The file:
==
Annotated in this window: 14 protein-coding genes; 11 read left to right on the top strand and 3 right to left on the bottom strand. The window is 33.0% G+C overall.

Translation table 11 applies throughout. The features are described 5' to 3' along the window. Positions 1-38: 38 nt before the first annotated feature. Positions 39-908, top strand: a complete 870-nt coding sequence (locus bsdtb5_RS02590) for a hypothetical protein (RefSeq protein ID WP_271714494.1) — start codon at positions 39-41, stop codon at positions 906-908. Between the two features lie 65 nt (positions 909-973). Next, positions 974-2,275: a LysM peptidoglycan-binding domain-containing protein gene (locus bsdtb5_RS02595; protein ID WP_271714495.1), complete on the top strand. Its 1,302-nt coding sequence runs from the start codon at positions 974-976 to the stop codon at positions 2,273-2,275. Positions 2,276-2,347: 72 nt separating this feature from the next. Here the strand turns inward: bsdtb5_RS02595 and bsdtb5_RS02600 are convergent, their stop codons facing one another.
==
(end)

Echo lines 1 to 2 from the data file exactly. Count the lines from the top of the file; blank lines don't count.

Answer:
Annotated in this window: 14 protein-coding genes; 11 read left to right on the top strand and 3 right to left on the bottom strand. The window is 33.0% G+C overall.

Translation table 11 applies throughout. The features are described 5' to 3' along the window. Positions 1-38: 38 nt before the first annotated feature. Positions 39-908, top strand: a complete 870-nt coding sequence (locus bsdtb5_RS02590) for a hypothetical protein (RefSeq protein ID WP_271714494.1) — start codon at positions 39-41, stop codon at positions 906-908. Between the two features lie 65 nt (positions 909-973). Next, positions 974-2,275: a LysM peptidoglycan-binding domain-containing protein gene (locus bsdtb5_RS02595; protein ID WP_271714495.1), complete on the top strand. Its 1,302-nt coding sequence runs from the start codon at positions 974-976 to the stop codon at positions 2,273-2,275. Positions 2,276-2,347: 72 nt separating this feature from the next. Here the strand turns inward: bsdtb5_RS02595 and bsdtb5_RS02600 are convergent, their stop codons facing one another.